New Georgia Sports Betting Bill Backed By Prominent Senators

New Georgia Sports Betting Bill Backed By Prominent Senators
Fact Checked by Thomas Leary

A new bipartisan Georgia sports betting bill was filed Wednesday in the Senate, and the measure has the backing of several key leaders on both sides of the aisle.

Senate Bill 386 is the second sports betting bill filed in that chamber this month. It’s sponsored by Sen. Clint Dixon, R-Buford, and its cosponsors include Sen. Bo Hatchett, R-Clarksville, who serves as the floor leader for Republican Gov. Brian Kemp, and Minority Leader Gloria Butler, D-Stone Mountain.

Unlike Senate Bill 172, which received a hearing earlier this month in the Senate Committee on Regulated Industries and Utilities, SB 386 would not require a voter referendum to pass a constitutional amendment allowing sports betting. Instead, if lawmakers pass the bill, the Georgia Lottery Corporation would be the state agency regulating it.

SB 386 is also limited to online wagering only.

Supporters of Georgia sports betting have cited an opinion released last year by former state Supreme Court Chief Justice Harold Melton, who stated an amendment was not needed because sports wagering could be construed as a lottery product.

What’s In The Bill?

SB 386’s key provisions include establishing a tax of 15% on sports betting operators’ adjusted gaming revenue. It’s uncertain how much the bill would generate, but revenues would be used to fund pre-kindergarten programs across the state.

As many as 16 licenses would be made available. Like North Carolina, which passed its sports betting law last year and just announced a March 11 launch date, Georgia’s professional sports teams - the Atlanta Braves, Atlanta Falcons, Atlanta Hawks, Atlanta Dream and Atlanta FC - would hold rights to partner with operators. The PGA Tour, Augusta National Golf Course, home of the Masters, and Atlanta Motor Speedway would also be eligible.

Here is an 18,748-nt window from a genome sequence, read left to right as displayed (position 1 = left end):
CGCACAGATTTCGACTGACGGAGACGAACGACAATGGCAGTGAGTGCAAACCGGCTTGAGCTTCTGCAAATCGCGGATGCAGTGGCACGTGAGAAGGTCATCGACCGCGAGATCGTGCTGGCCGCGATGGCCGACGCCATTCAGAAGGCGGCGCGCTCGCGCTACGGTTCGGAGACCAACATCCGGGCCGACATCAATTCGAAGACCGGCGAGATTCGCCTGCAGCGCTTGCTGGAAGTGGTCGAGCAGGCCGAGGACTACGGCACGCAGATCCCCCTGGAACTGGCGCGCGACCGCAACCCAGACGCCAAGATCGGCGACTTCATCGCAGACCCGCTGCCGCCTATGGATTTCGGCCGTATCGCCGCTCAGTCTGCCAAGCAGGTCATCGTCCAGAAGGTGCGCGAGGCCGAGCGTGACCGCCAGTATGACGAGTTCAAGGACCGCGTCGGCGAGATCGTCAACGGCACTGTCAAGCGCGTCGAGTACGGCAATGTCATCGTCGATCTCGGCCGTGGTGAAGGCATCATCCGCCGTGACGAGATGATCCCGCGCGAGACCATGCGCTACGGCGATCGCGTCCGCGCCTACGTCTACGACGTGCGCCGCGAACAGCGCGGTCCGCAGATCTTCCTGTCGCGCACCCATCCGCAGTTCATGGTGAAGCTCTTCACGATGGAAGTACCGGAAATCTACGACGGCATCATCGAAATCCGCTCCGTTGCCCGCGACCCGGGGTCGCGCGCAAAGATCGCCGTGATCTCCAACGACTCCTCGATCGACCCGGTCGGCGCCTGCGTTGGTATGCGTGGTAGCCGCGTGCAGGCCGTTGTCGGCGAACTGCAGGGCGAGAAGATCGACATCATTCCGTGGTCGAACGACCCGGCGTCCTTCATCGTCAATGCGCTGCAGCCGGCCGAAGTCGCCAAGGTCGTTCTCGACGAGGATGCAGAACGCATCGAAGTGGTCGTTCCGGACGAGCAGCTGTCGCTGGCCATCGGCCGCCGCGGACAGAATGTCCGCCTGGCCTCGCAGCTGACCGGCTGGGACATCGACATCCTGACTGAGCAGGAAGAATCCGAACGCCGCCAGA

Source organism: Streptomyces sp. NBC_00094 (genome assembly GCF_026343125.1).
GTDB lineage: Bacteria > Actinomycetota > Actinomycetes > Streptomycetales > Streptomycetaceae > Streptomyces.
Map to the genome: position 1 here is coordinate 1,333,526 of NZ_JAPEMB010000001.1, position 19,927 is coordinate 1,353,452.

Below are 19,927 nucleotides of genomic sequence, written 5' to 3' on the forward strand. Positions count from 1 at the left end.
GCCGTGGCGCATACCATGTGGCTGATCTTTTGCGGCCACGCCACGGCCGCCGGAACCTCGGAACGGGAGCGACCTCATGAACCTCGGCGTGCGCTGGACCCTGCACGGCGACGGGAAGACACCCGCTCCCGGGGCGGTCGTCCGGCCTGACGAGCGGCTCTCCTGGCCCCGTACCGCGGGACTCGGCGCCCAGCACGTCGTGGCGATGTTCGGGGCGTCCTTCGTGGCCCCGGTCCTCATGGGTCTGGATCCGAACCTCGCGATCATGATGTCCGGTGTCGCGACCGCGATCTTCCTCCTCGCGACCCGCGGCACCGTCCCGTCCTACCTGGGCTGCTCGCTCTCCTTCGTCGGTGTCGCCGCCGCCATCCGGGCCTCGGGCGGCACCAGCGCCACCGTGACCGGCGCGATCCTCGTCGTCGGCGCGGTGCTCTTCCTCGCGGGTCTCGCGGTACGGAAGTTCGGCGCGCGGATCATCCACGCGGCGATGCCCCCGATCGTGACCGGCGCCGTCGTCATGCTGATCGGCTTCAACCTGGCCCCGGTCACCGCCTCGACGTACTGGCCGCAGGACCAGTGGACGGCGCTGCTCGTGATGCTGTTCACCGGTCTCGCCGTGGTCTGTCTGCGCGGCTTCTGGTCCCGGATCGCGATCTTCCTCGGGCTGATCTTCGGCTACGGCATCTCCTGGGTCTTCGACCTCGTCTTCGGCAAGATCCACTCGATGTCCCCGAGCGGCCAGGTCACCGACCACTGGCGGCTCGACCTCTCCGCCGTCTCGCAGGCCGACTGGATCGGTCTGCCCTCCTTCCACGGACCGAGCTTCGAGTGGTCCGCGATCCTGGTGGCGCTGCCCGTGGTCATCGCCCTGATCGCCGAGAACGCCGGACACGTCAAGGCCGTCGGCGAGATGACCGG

The state lottery would also be allowed to hold a license. In addition, the lottery would be able to award seven sports betting licenses to operators through a public procurement process.

Eligible entities would pay a $100,000 application fee and, if approved, pay an annual license fee of $1 million. Sports betting providers would pay a $10,000 application fee and a $100,000 yearly fee if approved for licensure.

Georgia sports betting would be open to adults 21 and older. The bill also requires that wagering begin in the state no later than Jan. 31, 2025.

With the backing of key leaders, chances for SB 386 to pass would seem to be strong in the Senate. There’s more uncertainty in the House, although supporters of expanded gaming hold key positions in that chamber.

Sports betting is legal and operational in 38 states and the District of Columbia. Three of Georgia’s neighboring states – Florida, North Carolina and Tennessee – are among those that allow it.

With a population of more than 11 million, Georgia is the third-largest state in the country where sports betting is not legal. If that changes, the state would likely become one of the leading markets in the country, thanks to its large population base and a large number of sports fans who enjoy football, baseball, basketball, golf, racing and other sports. will continue to monitor the situation in the statehouse and provide updates on legislation for Georgia betting apps as they occur.



Steve is an accomplished, award-winning reporter with more than 20 years of experience covering gaming, sports, politics and business. He has written for the Associated Press, Reuters, The Louisville Courier Journal, The Center Square and numerous other publications. Based in Louisville, Ky., Steve has covered the expansion of sports betting in the U.S. and other gaming matters.

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